Going digital – One of the advantages of the lockdown has been to make it easier for estate agents to work remotely. During the lockdown most estate agencies quickly adapted their existing technology and digital offerings to enable their agents to be able to work from home. This has laid the groundwork for a more efficient, convenient and flexible property experience moving forward reflects Tony Clarke, managing director of the Rawson Property Group. “Forced change is never easy, but it can be for the best,” he says. “We may have embraced tools like virtual show houses, 3D tours and digital paperwork by necessity, but these services have also made us a more attractive, adaptable, future-proof brand.”
Covid-protocols – Another necessity has been to adopt Covid-protocols to aid in preventing the spread of the virus. Industry watchdog Rebosa has urged estate agencies to continue being vigilant even though the lockdown regulations are slowly being phased out. According to Bruce Swain, CEO Leapfrog, the strict protocols and guidelines they put in place under Level 3 will remain firmly in place. This includes continuing to minimise in-person contact, maintaining social distance and operating online as far as possible.
Home viewings – Rebosa advised that viewings of properties be done online as far as possible with physical viewings only being done for serious buyers. Golding agrees saying they will continue with virtual tours and iShow days, however, if a buyer wants to physically view a property, then they will make the necessary arrangements and follow strict protocol guidelines.
Use of office – The pandemic certainly gave momentum to the remote working trend but this has not meant the end of the office. Swain says although they prefer their agents to be out and about, their offices serve as a central meeting point for meetings, brainstorms and the like. So, at this stage there are no plans to close any of their offices. Others decided to opt for a more centralised approach such as Pam Golding Properties that decided to consolidate some of their larger metro offices into more centralised hubs which resulted in the closure of some of their satellite offices. Du Toit says Leadhome has only one office for their physical headquarters and they are going to keep it but may convert it into a space focused on training and culture that is fun to hang out in as opposed to a serious work space.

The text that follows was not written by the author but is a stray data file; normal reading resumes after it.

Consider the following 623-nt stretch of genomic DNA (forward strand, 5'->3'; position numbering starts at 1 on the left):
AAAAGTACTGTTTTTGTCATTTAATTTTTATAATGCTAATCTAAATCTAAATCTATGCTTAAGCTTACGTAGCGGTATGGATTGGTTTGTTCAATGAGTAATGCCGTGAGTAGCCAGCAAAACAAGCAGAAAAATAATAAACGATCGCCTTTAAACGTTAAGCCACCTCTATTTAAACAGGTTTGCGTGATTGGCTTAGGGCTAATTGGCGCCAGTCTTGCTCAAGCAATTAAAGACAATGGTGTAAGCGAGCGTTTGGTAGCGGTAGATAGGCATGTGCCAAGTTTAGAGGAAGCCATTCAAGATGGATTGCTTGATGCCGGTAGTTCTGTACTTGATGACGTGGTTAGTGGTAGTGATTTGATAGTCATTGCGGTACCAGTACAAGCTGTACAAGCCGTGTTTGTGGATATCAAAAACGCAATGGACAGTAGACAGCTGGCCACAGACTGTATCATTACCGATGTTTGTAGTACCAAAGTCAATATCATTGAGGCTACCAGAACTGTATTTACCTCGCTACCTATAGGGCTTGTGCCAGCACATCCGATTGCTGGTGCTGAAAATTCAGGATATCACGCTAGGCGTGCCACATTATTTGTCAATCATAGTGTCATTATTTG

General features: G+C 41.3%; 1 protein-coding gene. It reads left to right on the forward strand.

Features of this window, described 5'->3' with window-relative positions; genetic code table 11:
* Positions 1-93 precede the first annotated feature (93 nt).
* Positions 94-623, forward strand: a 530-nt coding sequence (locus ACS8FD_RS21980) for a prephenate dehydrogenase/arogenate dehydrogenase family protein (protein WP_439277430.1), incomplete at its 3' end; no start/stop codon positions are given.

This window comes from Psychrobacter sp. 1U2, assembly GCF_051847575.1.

Outlook for the rest of 2020
Greater competition strengthens house prices – Following the increased activity on the property market over the past few months, there are indications that house prices are strengthening again slowly. FNB has reported price growth of 1.4% year on year. According to Coetzee they’ve seen an increase in average house prices listed in bond applications across all price bands but this is especially true for house prices in the lower end of the market. This is not surprising as most homeloan applications have been from first-time buyers. Richard Day, CEO of fixed-fee agency Eazi Real Estate, agree that buyers in the price band below R2.5 million are in some instances pushing up asking prices. “Not only are asking prices in this price band readily being achieved, they are also sometimes being exceeded, with these high demand properties selling in one or two days,” says Day.
However, in the luxury and investment sections buyers have been more cautious. According to Seeff they are anxious to first see a return of confidence, decisive action on corruption including arrests and economic policy aimed at growth rather than debt accumulation.
Low interest rates till end of 2020 – The South African Reserve Bank’s forecast is that the low interest rates are likely to remain that way for the rest of the year. Some expect that there might be small increases in the second half of next year. While this is positive news for the property market, Golding warns that the financial strain on household finances due to job losses and loss of income could offset the benefit of the current low interest rate environment to some extent.
In conclusion, Adrian Goslett, regional manager and CEO of RE/MAX of Southern Africa, highlights that these are just some of the trends that have emerged over the last few months outside of hard lockdown restrictions. “These are such unique times which makes it difficult to predict what lies ahead. New trends are likely to continue to emerge as lockdown restrictions ease and financial relief funds run dry. That being said, I remain cautiously optimistic and predict that, at worst, the rest of the year will reflect similar volumes of activity as the previous year,” Goslett concludes.